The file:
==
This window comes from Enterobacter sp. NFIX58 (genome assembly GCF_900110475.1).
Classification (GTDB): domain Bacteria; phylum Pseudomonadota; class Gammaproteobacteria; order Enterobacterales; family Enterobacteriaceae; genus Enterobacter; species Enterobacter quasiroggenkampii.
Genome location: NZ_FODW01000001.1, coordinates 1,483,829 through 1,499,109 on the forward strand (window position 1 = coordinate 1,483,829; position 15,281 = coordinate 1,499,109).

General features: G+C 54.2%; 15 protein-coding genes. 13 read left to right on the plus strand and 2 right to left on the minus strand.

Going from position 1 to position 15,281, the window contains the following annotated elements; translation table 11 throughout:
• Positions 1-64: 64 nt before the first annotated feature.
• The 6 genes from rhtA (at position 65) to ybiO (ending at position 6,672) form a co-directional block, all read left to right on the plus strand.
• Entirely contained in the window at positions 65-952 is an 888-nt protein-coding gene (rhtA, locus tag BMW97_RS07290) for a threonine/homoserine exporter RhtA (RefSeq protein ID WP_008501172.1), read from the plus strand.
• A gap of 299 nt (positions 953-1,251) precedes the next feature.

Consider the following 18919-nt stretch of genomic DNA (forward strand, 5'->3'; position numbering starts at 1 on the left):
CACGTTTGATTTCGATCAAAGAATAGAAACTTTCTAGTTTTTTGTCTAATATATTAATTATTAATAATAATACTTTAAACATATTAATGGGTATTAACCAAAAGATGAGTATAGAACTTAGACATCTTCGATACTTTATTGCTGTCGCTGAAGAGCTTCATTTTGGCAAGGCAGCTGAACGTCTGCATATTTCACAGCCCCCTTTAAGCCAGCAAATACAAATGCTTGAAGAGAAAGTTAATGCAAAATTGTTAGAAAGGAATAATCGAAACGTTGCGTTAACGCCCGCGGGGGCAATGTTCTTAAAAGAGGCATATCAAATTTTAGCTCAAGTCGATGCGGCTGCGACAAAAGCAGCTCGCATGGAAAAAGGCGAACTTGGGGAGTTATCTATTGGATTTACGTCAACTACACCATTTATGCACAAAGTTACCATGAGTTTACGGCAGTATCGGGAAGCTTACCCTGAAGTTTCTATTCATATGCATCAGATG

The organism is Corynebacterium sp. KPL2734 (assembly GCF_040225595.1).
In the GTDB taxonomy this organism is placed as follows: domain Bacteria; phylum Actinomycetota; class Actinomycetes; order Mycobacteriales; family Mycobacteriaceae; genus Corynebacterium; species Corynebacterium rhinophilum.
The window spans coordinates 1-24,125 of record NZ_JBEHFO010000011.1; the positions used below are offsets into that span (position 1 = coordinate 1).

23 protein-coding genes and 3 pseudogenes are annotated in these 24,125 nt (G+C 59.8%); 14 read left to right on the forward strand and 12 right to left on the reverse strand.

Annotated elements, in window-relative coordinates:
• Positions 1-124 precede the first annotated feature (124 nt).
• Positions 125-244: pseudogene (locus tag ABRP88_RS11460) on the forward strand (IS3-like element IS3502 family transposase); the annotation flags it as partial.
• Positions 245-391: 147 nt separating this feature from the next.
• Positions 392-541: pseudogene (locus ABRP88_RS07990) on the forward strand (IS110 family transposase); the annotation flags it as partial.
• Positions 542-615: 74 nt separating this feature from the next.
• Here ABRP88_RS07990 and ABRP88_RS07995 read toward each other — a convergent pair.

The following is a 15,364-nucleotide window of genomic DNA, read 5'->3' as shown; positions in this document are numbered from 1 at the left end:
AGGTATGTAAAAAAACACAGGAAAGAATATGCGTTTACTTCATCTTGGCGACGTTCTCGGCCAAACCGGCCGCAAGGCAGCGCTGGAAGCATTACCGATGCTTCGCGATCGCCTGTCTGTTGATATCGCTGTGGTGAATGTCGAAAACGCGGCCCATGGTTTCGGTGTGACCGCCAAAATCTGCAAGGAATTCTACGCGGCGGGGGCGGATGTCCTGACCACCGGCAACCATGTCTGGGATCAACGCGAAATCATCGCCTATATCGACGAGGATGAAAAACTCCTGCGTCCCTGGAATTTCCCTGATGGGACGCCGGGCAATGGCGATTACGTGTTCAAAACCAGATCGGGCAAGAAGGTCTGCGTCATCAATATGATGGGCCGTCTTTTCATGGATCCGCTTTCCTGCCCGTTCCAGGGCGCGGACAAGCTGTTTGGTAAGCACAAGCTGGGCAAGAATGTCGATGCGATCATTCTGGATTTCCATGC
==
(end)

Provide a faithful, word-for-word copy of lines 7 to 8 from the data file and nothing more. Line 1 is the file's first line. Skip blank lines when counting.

• The 6 genes from rhtA (at position 65) to ybiO (ending at position 6,672) form a co-directional block, all read left to right on the plus strand.
• Entirely contained in the window at positions 65-952 is an 888-nt protein-coding gene (rhtA, locus tag BMW97_RS07290) for a threonine/homoserine exporter RhtA (RefSeq protein ID WP_008501172.1), read from the plus strand.